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    Foxwoods Casino Sugar Daddy Extortion Lawyer

    Relationships between “sugar daddies” and “sugar babies” can be complicated under even the best circumstances, but they can turn from complicated to life-altering if the former party accuses the latter of extorting them for more money than they were already providing. If you have found yourself in this sort of situation stemming from a visit to Mashantucket Pequot tribal land, you should strongly consider reaching out to a Foxwoods Casino “sugar daddy” extortion lawyer for help with your ensuing criminal case.

    When Is a “Sugar Daddy” Relationship Illegal?

    Intimate relationships that involve one party paying or otherwise compensating the other for their participation in the relationship exist in a somewhat complex legal gray area in Connecticut. Paying directly for sexual services—in other words, soliciting a prostitute—is very much against the law in the Constitution State, as are the acts of offering such services in exchange for any form of compensation, promoting the services of a prostitute, and even facilitating prostitution within privately owned property.

    What makes “sugar daddy” relationships different is the fact that the “sugar daddy” is paying a “sugar baby” just to be involved in an intimate relationship, which may or may not involve sex. This means it does not technically qualify as Prostitution or Solicitation as they are currently defined under the Connecticut Penal Code, which in turn means that being a “sugar daddy” or “sugar baby” is legal—or perhaps more accurately, is not expressly illegal—in Connecticut.

    As a Foxwoods Casino “sugar daddy” extortion attorney can explain, though, any “sugar baby” who compels their “sugar daddy” to pay them more money than they are already receiving by threatening them with physical injury, property damage, public embarrassment, or any other form of harm has committed a criminal offense. Specifically, they may have committed Larceny via Extortion, which Connecticut General Statutes (C.G.S.) § 53a-122 defines as a Class B felony punishable by between one and 20 years in prison plus a maximum of $15,000 in fines regardless of how much money is allegedly involved in the scheme.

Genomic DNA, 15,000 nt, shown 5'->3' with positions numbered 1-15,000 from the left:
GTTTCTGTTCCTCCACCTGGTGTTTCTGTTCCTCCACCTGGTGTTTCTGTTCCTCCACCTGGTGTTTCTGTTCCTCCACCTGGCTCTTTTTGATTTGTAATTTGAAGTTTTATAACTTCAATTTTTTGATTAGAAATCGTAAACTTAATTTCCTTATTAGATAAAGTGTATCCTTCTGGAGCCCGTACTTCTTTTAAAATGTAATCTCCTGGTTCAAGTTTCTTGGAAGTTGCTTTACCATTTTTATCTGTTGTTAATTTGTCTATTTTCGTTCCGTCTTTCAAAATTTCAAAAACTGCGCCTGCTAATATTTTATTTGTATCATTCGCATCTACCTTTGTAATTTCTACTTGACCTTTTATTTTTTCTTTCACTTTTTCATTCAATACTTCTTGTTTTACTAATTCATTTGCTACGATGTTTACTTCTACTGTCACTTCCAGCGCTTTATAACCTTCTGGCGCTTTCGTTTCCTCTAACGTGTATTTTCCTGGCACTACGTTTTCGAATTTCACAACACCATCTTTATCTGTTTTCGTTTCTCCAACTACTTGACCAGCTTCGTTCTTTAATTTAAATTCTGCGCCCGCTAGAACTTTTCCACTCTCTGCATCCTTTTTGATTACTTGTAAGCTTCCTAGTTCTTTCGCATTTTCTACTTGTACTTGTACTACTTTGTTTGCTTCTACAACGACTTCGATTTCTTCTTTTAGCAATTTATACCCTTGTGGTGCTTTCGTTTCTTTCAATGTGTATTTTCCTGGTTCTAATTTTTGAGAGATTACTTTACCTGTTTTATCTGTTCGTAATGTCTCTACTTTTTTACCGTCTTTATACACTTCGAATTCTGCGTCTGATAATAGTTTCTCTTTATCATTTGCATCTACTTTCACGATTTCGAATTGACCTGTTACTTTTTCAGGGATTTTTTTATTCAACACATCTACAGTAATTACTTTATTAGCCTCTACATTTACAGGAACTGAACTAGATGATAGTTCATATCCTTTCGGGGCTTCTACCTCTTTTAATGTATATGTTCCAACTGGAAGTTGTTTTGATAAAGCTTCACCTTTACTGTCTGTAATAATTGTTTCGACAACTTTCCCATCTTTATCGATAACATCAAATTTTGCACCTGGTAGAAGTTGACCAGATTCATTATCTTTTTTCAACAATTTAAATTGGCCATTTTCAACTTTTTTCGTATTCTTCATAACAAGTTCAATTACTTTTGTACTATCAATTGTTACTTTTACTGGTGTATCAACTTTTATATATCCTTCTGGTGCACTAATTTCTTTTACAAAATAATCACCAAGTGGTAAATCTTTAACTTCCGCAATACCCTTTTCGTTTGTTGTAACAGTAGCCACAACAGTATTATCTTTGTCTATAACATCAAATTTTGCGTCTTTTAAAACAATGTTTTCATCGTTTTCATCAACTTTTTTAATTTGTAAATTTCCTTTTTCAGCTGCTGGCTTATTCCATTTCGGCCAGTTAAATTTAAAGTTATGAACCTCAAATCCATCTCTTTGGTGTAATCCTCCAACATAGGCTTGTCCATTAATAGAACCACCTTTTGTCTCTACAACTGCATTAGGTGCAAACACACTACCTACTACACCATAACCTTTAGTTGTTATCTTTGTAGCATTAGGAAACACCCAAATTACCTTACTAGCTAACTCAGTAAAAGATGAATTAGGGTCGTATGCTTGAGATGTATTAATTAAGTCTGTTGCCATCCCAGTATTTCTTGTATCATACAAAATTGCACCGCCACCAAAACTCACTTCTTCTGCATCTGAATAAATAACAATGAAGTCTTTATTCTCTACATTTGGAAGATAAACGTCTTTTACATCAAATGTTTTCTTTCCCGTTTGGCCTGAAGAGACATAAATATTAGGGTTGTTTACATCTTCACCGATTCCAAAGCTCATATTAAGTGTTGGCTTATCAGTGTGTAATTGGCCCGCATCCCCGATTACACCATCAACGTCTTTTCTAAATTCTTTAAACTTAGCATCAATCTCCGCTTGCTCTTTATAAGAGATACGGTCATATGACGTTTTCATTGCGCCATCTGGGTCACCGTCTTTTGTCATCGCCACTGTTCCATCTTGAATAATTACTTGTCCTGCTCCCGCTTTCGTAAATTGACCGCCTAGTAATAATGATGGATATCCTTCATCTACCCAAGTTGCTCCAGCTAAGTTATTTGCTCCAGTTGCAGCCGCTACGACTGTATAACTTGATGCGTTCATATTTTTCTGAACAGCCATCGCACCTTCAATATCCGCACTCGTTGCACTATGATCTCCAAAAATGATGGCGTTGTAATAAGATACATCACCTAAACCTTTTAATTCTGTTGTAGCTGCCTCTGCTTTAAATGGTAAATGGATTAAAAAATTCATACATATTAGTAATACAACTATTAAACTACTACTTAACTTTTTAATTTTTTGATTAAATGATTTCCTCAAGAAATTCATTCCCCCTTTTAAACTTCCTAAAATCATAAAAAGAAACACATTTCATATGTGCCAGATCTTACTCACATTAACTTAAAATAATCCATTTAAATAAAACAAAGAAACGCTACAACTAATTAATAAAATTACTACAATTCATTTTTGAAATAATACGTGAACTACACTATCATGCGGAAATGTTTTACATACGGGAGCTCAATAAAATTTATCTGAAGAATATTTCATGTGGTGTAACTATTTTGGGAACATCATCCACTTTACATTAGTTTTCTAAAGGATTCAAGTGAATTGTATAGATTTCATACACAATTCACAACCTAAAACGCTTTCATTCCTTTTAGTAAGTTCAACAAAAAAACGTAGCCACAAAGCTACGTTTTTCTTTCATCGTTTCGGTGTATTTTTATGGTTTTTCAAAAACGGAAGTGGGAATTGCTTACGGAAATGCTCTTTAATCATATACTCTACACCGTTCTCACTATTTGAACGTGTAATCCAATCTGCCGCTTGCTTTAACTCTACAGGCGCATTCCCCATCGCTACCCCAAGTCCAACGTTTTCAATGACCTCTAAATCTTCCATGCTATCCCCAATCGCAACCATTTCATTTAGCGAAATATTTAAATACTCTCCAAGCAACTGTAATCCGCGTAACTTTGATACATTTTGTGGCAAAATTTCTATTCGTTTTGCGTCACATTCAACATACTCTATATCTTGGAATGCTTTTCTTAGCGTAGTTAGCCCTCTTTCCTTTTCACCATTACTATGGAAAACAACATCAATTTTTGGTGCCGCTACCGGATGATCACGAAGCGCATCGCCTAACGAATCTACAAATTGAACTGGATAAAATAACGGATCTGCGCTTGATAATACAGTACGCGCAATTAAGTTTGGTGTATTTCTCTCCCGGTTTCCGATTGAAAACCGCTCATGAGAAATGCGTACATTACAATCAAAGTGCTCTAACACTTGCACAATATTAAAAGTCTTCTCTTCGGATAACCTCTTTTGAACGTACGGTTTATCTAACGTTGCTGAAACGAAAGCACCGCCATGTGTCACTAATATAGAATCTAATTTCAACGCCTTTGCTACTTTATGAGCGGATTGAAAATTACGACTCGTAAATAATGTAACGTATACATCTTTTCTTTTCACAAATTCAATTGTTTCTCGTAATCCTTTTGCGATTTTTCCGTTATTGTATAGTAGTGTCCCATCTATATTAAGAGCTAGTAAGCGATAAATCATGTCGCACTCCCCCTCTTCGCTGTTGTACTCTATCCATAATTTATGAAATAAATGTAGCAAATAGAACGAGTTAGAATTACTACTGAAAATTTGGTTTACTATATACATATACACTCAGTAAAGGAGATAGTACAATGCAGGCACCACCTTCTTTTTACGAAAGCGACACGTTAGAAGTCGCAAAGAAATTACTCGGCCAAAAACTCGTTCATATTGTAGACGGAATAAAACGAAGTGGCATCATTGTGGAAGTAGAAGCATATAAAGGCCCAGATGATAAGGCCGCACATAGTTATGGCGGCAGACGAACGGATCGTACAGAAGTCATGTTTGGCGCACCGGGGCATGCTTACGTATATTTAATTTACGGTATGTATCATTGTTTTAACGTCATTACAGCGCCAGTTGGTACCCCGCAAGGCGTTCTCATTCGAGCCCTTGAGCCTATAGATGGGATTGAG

Contesting Allegations of “Sugar Daddy” Extortion

    Most effective defenses against “sugar daddy” extortion accusations are built around proving that one or more key elements of the alleged crime were not present in the circumstances leading up to the defendant’s arrest. If even one component of “extortion” defined in the Connecticut Penal Code is absent, a court cannot convict the defendant on that specific charge.

    In practice, this specifically tends to entail proving that there was no threat of future harm made by the “sugar baby” defendant against their “sugar daddy” or that any such threat was not made with the intent of compelling additional payment from the “sugar daddy.” Failing to pull off a “sugar daddy” extortion scheme involving Foxwood Casino and not getting any money from it may not prevent extortion charges from being filed against the person or people involved in that scheme, although there may be other defense strategies for situations like this which a knowledgeable defense lawyer can help to pursue.

    Contact a Foxwoods Casino “Sugar Daddy” Extortion Attorney for Help

    Even if it all happens solely on tribal land, a violation of the Connecticut Penal Code can still be prosecuted by State authorities and may still result in life-changing criminal sanctions. Fortunately, you have help available from seasoned legal representation with experience handling cases just like yours in positive and effective ways. Call the Law Offices of Mark Sherman today to discuss your options with a Foxwoods Casino “sugar daddy” extortion lawyer, and click here to read our over 300 certified reviews from past clients.